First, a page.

From a $600,000 trotting cup to a $12,000 gallops maiden - Copy pair doing it for Ray
The yelling wasn’t quite as loud as when Copy That won the New Zealand Trotting Cup but when Ray Green’s galloper Copy Me In led all the way at Invercargill today it completed a great week for the Lincoln Farms’ trainer.
Just as the team gathered round the TV set in the coffee room eight days ago for the $600,000 feature at Addington, they were there to cheer on ‘Billy’ when he bagged a $12,000 maiden at Ascot Park, scraping home by half a head.
“The rider didn’t knock him around and I was starting to wonder what he was doing,” Green joked of the typically cool ride by top jockey Chris Johnson.
Green, who trains a big team of pacers at Lincoln Farms, admits his foray into owning a galloper was an indulgence, resulting from a “spontaneous, impulsive act”.
“Deb and I went to a festival sale at Karaka just for something to do.”
But Debbie Green, whose claims to fame include having bought, and onsold, top class pacers Hard Copy (27 wins, $1.27m) and Copy That (23 wins, $954,672) for bargain basement prices, spotted a Sacred Falls colt she liked.
“He was only small but he was a nice type. I told her there was no way we’d get him, he’d go for $30,000.”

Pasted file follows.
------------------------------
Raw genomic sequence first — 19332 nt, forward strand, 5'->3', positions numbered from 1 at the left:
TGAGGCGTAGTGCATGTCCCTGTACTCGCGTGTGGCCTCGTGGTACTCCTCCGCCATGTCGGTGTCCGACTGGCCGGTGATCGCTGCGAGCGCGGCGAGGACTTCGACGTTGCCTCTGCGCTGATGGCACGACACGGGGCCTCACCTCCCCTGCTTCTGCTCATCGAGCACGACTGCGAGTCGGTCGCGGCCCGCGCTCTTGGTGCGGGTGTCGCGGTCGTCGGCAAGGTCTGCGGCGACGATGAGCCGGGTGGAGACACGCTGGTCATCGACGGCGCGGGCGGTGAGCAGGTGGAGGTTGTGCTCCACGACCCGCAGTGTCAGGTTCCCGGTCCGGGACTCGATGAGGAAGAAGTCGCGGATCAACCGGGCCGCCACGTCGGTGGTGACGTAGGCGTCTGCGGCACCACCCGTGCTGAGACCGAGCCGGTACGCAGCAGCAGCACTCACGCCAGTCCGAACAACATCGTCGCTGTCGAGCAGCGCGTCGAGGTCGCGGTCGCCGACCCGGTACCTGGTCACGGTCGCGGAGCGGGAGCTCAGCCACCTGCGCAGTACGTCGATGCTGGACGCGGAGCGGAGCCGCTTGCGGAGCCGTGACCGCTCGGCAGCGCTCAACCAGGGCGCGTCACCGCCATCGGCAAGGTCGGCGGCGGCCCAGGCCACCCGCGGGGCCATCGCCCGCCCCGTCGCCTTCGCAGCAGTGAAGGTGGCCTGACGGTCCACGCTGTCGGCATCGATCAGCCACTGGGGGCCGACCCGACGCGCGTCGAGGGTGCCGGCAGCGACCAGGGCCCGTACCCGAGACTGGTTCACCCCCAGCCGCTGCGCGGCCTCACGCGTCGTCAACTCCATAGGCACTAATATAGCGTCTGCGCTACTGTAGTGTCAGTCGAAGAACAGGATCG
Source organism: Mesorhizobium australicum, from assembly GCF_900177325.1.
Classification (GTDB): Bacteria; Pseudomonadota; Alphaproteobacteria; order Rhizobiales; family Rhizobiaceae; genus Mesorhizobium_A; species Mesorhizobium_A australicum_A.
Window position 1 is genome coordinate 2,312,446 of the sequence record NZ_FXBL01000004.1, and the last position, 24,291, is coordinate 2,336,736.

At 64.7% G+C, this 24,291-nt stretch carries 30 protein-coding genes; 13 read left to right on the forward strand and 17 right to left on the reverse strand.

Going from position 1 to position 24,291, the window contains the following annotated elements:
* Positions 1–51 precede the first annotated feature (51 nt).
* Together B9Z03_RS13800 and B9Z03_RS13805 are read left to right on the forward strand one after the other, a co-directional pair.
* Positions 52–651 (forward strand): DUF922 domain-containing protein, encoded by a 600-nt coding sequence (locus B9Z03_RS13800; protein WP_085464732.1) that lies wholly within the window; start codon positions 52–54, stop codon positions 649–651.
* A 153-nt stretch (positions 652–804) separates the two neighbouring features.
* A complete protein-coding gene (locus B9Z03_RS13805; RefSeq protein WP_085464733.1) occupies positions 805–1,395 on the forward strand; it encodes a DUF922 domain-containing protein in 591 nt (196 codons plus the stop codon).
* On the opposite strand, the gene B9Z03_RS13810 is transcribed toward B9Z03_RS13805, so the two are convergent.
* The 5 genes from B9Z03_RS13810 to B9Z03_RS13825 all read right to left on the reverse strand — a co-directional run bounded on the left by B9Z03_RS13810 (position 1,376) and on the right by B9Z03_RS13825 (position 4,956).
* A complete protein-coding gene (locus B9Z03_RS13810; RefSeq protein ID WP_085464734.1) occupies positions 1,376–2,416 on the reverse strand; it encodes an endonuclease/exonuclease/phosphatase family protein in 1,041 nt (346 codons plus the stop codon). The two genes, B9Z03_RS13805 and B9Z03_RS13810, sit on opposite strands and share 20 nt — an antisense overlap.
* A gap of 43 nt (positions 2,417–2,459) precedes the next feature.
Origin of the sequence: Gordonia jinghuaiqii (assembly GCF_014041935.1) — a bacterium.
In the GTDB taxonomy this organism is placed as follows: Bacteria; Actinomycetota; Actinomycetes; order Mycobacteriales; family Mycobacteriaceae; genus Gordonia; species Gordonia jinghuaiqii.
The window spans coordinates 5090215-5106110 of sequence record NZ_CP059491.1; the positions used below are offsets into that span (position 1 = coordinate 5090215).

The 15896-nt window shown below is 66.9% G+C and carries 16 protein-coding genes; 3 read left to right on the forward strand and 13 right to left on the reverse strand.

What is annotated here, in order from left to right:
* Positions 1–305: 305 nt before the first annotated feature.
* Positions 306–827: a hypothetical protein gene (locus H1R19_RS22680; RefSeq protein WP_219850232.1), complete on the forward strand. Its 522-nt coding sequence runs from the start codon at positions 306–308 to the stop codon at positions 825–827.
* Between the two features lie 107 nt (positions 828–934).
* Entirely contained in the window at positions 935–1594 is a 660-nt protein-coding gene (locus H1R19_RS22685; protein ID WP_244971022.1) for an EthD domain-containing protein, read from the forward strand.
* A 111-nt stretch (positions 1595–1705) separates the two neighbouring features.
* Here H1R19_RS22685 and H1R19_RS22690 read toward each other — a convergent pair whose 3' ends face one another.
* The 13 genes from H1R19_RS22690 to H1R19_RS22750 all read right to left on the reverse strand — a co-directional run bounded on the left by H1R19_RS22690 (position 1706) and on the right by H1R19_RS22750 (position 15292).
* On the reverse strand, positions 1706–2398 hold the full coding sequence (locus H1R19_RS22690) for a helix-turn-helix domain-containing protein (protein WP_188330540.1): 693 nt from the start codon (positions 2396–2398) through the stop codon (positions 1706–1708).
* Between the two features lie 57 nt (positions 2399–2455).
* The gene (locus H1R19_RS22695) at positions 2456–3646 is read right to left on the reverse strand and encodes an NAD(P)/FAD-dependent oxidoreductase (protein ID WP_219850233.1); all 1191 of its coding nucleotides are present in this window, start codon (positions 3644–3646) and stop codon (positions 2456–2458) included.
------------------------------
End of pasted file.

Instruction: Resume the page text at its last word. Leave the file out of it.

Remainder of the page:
The colt also had some breeding on his side. His dam, Victoria’s Reign, was out of a half sister to New Zealand Derby winner Great Command.
Green was stunned when the hammer came down at $7000 and the colt was his.
Even though Green had dabbled in gallopers in the mid 1990s, he says he was far too busy to contemplate training another.
“I had a whack at training them for a while when I was at Kumeu. I had six at one stage and won a race with Pure Awareness, who I owned with a mate. He had a farm in Reporoa and we got him for $600 worth of hay.”
Pure Awareness ended up winning two races, one at Avondale under Gary Grylls in 1995 and one at Rotorua in 1996.
“But I realised after a while that it was a waste of time - you’re buggered if you haven’t got good riders.”
Green instead gave the youngster to Tayla Wenn (jockey) to get him going in the saddle and when she departed for Australia, he ended up with Jenna Mahoney, who had taken a liking to him when training out of the same South Auckland barn.
“But it’s hard going up here just getting starts. I nominated him numerous times and never got in.”
Copy Me In raced six times in the north but, while Green says the riders liked him, for one reason or another things never went his way, bad draws and interrupted runs blotting his form line.
“It started to get too expensive so I did a deal and sent him down south to Michael House, where it’s easier to win and there are more opportunities.”
The same ploy has worked well for Lincoln Farms owners John and Lynne Street who have had success in the black, red and white silks now with Benny Lincoln, Louie Lincoln and Master Lincoln.
Green says he’ll wait to get some feedback from Johnson before deciding what to do next with Copy Me In who was backed in to be the $3.70 tote favourite in only his second start for House.
“It’s a bit of a relief to get some money back (today’s winning purse was $6720). And, no, I didn’t back him, that would have been the kiss of death. I should have backed all the other horses in the race and that definitely would have got him home. I’m a hopeless punter.”